U.S. v. Hilton, supra.

The court also found that the context of the identity theft statutes does not indicate whether the

term `individual’ includes corporations. Although some of the examples of `means of identification’ enumerated in § 1028(d)(7), such as employer and tax identification numbers, could apply to corporations, this does not resolve the ambiguity in the statute because all the listed means of identification could apply to natural persons as well as to corporations.

U.S. v. Hilton, supra.

While the Court of Appeals “recognize[d] that the identity theft statutes have been interpreted broadly in other contexts to protect victims and to deter such thefts”, it found that while “the effects of identity theft may be financially devastating to corporations, we cannot discern any evidence from the text of the statute indicating that Congress intended to protect corporate victims as well as natural persons.”  U.S. v. Hilton, supra.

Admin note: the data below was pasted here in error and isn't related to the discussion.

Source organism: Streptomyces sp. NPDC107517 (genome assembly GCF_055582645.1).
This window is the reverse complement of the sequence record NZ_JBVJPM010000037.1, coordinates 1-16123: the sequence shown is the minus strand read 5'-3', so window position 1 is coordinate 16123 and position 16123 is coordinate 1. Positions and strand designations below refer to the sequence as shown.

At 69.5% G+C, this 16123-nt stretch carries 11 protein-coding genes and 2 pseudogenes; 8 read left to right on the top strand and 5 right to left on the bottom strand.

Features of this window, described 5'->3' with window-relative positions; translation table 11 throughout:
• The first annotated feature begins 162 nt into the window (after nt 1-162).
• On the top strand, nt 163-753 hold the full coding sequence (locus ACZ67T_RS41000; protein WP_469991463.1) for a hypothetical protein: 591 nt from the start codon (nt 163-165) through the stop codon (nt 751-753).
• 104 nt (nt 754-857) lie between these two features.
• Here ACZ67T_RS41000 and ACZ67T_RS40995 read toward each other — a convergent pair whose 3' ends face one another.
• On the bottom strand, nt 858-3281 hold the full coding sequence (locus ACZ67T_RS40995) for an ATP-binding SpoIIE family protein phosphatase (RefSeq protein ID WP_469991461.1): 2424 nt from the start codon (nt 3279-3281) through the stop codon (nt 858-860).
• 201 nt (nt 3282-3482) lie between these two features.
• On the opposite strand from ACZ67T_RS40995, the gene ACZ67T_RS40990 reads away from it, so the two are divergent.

It explained that given the statutory ambiguity resulting from Congress’ use of both the term

`individual’ and the term `person’ when referring to victims of identity theft, and in the absence of any particular context illuminating the use of these terms in the statutes, we are left to speculate regarding the class of victims Congress intended to protect. In such a circumstance, the rule of lenity requires that, `[w]hen a choice has to be made between two readings of what conduct Congress has made a crime, it is appropriate, before we choose the harsher alternative, to require that Congress should have spoken in language that is clear and definite.’ WEC Carolina Energy Solutions, supra.